Just before he took the stage at the Apollo, standing just out of view of the sold-out house, Brooklyn-born Dwayne Johnson closed his eyes and took a deep, nervous breath. As the music started, his eyes still closed, he dropped into a four-point crouch, like a sprinter setting into the starting blocks. The 28-year-old had been thinking about this moment since elementary school. He was planning on a dramatic entrance but if he made one mistake, the famously hostile crowd was likely to tear him apart.
Just to be clear: this was not Amateur Night, but the 26th annual National Double Dutch League Holiday Classic, held Sunday afternoon at the famed Harlem theater. It is the oldest and most prestigious event in competitive Double Dutch, a sport that emerged from New York recreation centers in the early 1970s and has since developed a cult following around the world. A combination of modern dance, gymnastics, and jump rope, it is a far cry from the child’s playground game.
Hearing his cue, Johnson sprinted onto the stage. He launched, leapfrog-style, over the back of a teammate, who spun two ropes in time with the music. With gymnast-like agility, Johnson somersaulted between the two ropes, then popped off the floor into a handspring as they snapped beneath him. The crowd leaped to its feet. Johnson’s six-member team, “Dutch Squad,” completed its routine without any major mistakes. Sweaty and out of breath, he beamed as the judges marked their scores.
“Jumping at the Apollo is a right of passage,” he said. “I’ve been wanting to be a part of this for a long time. “
The Holiday Classic holds unique status in the niche world of competitive Double Dutch. Even as other tournaments have offered prize money or billed themselves as the “World Championship,” the yearly event at the Apollo remains the sport’s most cherished institution. Its “Best in Show” award is considered by many jumpers to be the pinnacle of the sport. The raucous atmosphere at the Apollo contributes to the tournament’s popularity but the allure of the Holiday Classic stems from its connection to the origins of Double Dutch as a competitive sport.
While the fundamentals of Double Dutch – jumping over two ropes spun in opposite directions – likely trace to 19th century Europe, the game was popularized by New York’s African-American community in the 1950s. David Walker, a New York police detective who wanted to develop a new after-school program in Harlem, created competitive Double Dutch in 1973. The early competitions were purely athletic affairs, centering around how quickly a competitor jumped or how well they executed a specific sequence of moves.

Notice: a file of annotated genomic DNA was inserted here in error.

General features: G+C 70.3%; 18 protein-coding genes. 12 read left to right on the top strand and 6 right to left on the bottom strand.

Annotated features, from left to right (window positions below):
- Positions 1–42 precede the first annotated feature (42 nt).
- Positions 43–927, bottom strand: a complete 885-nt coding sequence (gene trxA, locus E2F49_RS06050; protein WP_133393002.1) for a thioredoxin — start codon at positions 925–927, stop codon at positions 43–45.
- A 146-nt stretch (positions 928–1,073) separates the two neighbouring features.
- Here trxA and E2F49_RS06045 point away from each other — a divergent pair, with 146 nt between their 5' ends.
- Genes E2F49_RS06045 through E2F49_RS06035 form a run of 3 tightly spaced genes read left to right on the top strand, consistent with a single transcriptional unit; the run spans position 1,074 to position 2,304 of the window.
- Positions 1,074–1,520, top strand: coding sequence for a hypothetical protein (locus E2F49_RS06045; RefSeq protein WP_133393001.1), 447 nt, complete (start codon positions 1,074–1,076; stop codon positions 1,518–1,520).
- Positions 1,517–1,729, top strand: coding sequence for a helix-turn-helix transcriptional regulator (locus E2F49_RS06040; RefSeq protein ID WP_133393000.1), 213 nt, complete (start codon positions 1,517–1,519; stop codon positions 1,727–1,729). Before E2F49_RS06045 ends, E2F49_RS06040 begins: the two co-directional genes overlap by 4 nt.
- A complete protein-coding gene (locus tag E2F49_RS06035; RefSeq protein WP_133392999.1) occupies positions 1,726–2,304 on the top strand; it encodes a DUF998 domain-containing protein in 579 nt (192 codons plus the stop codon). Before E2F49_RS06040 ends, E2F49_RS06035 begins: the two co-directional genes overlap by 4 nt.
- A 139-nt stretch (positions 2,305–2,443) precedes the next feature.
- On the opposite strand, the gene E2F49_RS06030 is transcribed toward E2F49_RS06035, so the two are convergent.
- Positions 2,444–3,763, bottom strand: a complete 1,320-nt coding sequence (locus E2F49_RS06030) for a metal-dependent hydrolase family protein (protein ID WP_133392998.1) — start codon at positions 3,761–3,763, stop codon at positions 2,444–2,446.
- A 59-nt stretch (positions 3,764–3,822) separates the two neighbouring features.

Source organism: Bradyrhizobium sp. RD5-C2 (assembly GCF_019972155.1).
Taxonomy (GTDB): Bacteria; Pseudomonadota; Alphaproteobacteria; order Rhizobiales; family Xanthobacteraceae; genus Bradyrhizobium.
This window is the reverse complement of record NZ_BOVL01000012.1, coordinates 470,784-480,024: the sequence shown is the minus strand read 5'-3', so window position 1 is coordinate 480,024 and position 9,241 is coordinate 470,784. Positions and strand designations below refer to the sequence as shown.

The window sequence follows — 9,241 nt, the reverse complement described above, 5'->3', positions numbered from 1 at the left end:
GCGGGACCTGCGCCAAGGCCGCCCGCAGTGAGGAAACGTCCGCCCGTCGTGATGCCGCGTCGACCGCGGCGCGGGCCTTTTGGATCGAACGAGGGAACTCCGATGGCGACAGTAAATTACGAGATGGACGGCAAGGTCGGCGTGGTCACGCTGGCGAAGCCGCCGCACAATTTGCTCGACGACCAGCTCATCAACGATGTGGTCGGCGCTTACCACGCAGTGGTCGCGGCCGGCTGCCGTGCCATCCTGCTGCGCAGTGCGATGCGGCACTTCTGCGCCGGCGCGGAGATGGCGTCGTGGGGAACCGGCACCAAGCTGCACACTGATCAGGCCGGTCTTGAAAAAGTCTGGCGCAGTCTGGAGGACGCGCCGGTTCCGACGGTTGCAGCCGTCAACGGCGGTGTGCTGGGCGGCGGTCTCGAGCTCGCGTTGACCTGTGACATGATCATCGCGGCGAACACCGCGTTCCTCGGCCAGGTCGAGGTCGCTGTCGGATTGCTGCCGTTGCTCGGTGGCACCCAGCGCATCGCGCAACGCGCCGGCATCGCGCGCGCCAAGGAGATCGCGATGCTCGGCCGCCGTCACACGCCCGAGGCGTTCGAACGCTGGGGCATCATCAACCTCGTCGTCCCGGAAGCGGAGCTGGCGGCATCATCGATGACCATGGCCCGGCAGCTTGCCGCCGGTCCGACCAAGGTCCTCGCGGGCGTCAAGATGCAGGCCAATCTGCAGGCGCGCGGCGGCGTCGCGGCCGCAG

In the early 1990s, Walker developed a version of the sport known as “Freestyle Fusion.” Drawing on hip hop, Freestyle Fusion combined technical skill with the creativity and athleticism of hip hop choreography and break dancing. As in figure skating, jumpers were judged both on how they executed certain moves and artistry. Walker created the Holiday Classic in 1992 as the first competition to feature this new version of the sport, which has since become the most popular form of Double Dutch.
While competitive Double Dutch is inextricably linked with New York’s African-American community, the demographics of the sport have changed dramatically. Both the crowd and performers at the Apollo on Sunday were an eclectic mix. Predominantly white teams from Chapel Hill, North Carolina, and Torrington, Connecticut, took home a number of awards, and some of the most popular groups hail from France and Japan.
This globalization of Double Dutch has led to a certain degree of tension and resentment from New York’s community of jumpers. Many see themselves as increasingly marginalized from a game they helped create. Overseas teams, particularly from Japan, now dominate most competitions. Until last year, Japanese teams had won the Holiday Classic’s “Best in Show” for nine consecutive years.
At the heart of local jumpers’ frustrations with Japanese dominance of the sport is the Japanese style of Double Dutch, which many say puts showmanship ahead of technical skill. While the crowd oohed and aahed at the aerial backflips and spinning leaps of the Japanese teams, many of the local competitors rolled their eyes.
“I’ll never criticize creativity, but this is a different thing than what we’ve always been about,” said Stephone Webb, 45, of Brooklyn, a local legend of Double Dutch known among New York jumpers simply as “Master.” “It’s about putting on a show, not about the craft.”
Adding to these frustrations is the fact that while the sport is growing globally, interest is waning in New York. Webb and others worry about the evolution of the sport away from its roots.
“We created this sport,” he said, “but we’re just a tiny piece of this scene now.”
On Sunday, however, New York jumpers regained at least a moment back in the center of the jumping world. Dutch Squad, Dwayne Johnson’s team, was awarded Best in Show. It was the first time a New York team had won the event in more than a decade.
Johnson and his teammates, some of them tearful, shared an embrace on the Apollo stage before collecting their trophies and donning the prized red velour robes awarded to the champion.
Latoya Harris, a long-time New York jumper who emceed the competition, couldn’t contain her glee.
“Harlem!” she yelled to the crowd. “Can I get an amen?”